This is one of the first ever V-twin motorcycles, the Curtiss Hercules which went on sale in 1902, with deliveries commencing the following year. A 20 degree V-twin had been offered by Gottlieb Daimler in 1889, but that was used as a stationary engine, for boats and in the Daimler Stahlradwagen ("steel-wheeled car"), Daimler's second car. Then in November 1902 the UK’s Princeps AutoCar Company offered a V-twin motorcycle, quickly followed by fellow compatriots’ the Eclipse Mo
Before achieving fame with aircraft, Glenn Curtiss started with motorcycles, setting a world record with this 4 litre V8. The early aviation community began to seek out Curtiss because of his growing reputation for building powerful, lightweight V-twin motorcycles, so in 1906 he designed a V8, effectively four of his existing V-twin motors.
Of course Curtiss set to wondering how fast a motorcycle with the V8 could go, making some 30 to 40 horsepower at 1,800 rpm. Trans
If the Moto Guzzi’s pre-war supercharged four cylinder racer seemed ambitious it was nothing compared to the magnificent V8, seen here in the factory museum. It was a final attempt to beat the fours of Gilera and MV, after the rather undignified chopping-and-changing in the Blue Riband class. When I interviewed Sammy Miller for my Moto Guzzi book – a man who was racing in the V8s era and owns both a V8 and Bicilindrica – he felt this was a serious issue. “Development i
Another supercharged motorcycle, this Carlo Guzzi’s 1931 Quattro Cilindri, photographed by Phil Aynsley. It was a case of something old, something new, something borrowed (but nothing blue). The Cozette rotary supercharger was positioned above the gearbox, which sat vertically behind the crankshaft as on modern sportsbikes. The very oversquare layout, at 56mmx50mm, was also something today’s engineers would recognise as good practice in an engine designed for outright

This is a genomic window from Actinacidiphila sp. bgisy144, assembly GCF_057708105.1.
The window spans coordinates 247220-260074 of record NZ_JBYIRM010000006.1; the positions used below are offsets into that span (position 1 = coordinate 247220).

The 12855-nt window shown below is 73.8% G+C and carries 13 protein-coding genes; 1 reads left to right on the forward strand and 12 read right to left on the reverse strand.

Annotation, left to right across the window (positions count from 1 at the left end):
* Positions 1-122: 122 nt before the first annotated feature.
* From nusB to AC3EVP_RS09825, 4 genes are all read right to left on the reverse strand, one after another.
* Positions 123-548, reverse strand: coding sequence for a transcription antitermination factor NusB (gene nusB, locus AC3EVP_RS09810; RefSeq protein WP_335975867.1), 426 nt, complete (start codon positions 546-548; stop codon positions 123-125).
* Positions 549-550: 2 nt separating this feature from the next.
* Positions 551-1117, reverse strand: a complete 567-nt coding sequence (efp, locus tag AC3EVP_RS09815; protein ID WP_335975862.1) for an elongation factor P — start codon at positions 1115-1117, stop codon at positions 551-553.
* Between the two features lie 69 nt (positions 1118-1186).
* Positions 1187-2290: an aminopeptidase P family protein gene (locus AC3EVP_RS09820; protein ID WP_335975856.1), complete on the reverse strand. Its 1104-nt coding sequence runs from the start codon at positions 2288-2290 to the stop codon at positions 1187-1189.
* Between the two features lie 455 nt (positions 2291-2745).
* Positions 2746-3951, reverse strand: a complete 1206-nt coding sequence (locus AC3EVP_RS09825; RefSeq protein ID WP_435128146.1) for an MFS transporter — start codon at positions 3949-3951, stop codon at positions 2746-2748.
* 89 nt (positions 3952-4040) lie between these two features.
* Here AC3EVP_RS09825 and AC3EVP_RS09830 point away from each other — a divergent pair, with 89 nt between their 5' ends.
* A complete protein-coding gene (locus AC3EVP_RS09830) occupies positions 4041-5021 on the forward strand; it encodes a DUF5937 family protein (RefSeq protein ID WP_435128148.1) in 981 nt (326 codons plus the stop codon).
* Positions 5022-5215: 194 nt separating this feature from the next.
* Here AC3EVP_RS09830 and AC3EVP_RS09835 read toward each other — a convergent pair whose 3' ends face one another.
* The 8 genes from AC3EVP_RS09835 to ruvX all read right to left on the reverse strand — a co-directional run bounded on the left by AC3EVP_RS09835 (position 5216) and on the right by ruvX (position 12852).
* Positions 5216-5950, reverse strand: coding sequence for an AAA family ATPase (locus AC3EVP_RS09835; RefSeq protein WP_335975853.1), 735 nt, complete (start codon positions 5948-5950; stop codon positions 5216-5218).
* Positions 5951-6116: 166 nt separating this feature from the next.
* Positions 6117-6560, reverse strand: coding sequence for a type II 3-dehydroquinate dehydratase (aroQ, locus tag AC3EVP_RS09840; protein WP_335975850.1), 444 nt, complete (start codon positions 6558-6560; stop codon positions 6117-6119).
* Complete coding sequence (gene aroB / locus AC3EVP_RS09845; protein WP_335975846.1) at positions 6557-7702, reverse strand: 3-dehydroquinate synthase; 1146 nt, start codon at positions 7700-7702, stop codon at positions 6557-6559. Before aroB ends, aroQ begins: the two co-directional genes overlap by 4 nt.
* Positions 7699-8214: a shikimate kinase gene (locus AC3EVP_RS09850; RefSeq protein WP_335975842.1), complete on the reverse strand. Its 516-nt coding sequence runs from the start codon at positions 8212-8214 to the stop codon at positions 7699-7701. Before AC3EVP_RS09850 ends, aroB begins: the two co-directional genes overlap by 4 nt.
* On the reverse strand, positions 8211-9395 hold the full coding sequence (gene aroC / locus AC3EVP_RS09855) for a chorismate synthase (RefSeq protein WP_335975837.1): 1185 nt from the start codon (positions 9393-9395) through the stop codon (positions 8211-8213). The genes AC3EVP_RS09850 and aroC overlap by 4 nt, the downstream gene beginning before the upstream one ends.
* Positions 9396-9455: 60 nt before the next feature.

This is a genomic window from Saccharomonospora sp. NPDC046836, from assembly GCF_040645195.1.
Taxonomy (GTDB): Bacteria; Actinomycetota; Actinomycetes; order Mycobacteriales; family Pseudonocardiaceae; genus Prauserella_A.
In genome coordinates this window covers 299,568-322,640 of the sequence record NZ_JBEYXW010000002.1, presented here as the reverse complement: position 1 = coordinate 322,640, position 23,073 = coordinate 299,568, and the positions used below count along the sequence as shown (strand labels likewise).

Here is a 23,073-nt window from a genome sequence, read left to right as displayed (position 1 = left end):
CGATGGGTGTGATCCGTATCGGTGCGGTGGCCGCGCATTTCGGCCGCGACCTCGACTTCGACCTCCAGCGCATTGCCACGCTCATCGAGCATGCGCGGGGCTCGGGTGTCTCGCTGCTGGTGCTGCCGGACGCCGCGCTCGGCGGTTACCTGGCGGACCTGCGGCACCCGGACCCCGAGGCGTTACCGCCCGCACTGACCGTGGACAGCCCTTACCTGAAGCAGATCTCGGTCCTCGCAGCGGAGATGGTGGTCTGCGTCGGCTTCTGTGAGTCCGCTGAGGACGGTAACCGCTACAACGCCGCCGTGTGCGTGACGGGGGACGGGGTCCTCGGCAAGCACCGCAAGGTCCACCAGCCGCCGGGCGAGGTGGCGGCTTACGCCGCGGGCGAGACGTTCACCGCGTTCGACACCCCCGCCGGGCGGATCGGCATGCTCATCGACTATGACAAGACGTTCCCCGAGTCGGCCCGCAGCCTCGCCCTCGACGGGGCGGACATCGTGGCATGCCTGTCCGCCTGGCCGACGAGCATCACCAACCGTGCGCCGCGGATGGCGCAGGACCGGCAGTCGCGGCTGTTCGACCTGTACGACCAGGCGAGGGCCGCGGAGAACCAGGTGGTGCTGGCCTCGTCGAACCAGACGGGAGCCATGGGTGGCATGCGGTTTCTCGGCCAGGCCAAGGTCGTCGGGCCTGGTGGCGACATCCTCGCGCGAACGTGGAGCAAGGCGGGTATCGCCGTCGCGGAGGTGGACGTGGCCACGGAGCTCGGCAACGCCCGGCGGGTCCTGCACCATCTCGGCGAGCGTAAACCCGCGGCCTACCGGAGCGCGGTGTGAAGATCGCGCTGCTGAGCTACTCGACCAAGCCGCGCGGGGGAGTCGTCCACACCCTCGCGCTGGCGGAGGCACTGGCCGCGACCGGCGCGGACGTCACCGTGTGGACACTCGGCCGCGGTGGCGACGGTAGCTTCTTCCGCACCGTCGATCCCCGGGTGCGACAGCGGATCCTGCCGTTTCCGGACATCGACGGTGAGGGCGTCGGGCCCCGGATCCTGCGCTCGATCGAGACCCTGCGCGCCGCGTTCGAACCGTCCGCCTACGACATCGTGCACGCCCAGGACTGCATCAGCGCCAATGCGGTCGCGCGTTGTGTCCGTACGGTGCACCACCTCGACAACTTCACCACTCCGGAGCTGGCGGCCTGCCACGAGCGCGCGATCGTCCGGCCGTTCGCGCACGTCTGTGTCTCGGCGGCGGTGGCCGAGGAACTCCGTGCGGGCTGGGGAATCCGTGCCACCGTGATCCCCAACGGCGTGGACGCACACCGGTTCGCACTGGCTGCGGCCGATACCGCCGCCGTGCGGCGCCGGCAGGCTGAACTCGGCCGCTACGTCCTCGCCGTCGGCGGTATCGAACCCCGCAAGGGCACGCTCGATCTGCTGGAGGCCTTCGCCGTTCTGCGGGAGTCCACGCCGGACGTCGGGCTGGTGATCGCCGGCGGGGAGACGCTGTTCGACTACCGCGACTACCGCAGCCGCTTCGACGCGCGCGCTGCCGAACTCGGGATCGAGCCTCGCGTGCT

This is an extract from the story of this image in Benzina 7:
“Sh*t, sh*t, sh*t, was all that was going through my mind” remembers Chris Mayhew when asked about this fantastic photograph by Alan Horner. Chris is part of family business North Leicester Motorcycles, recently relaunched as Lusso Veloce. Although they deal with all things Italian it’s clear that Morini V-twins hold a special place in their heart. So when they decided to enter the UK Earlystocks they simply
Ducati were once just another of the many motorcycle factories around Bologna, perhaps their most famous fellow bike builder being Moto Morini. This one’s probably my favourite – the 3½ with disc front brake but still with the Borranis and the original Sport look, especially that humped seat. This image is by Paul Hart (featured in a past post with a 400 Four photo) and as with that pic this was taken on 35mm film with an Olympus OM-2N. He’s a complete Vespa scooter nut
Target Design is famous in the motorcycle world as the creator of Suzuki’s Katanas and, to some, for the bodywork on later Harris Magnums. But this MV Agusta is where they first went public with their vison of how a motorcycle should look, created just a few months after Target Design was born in 1979. The team were three ex-BMW motorcycle designers, Hans-Georg Kasten, Hans Muth and Brit Jan Fellstrom. They were already working on restyling Suzuki’s 550, 650 and 1100 when Ger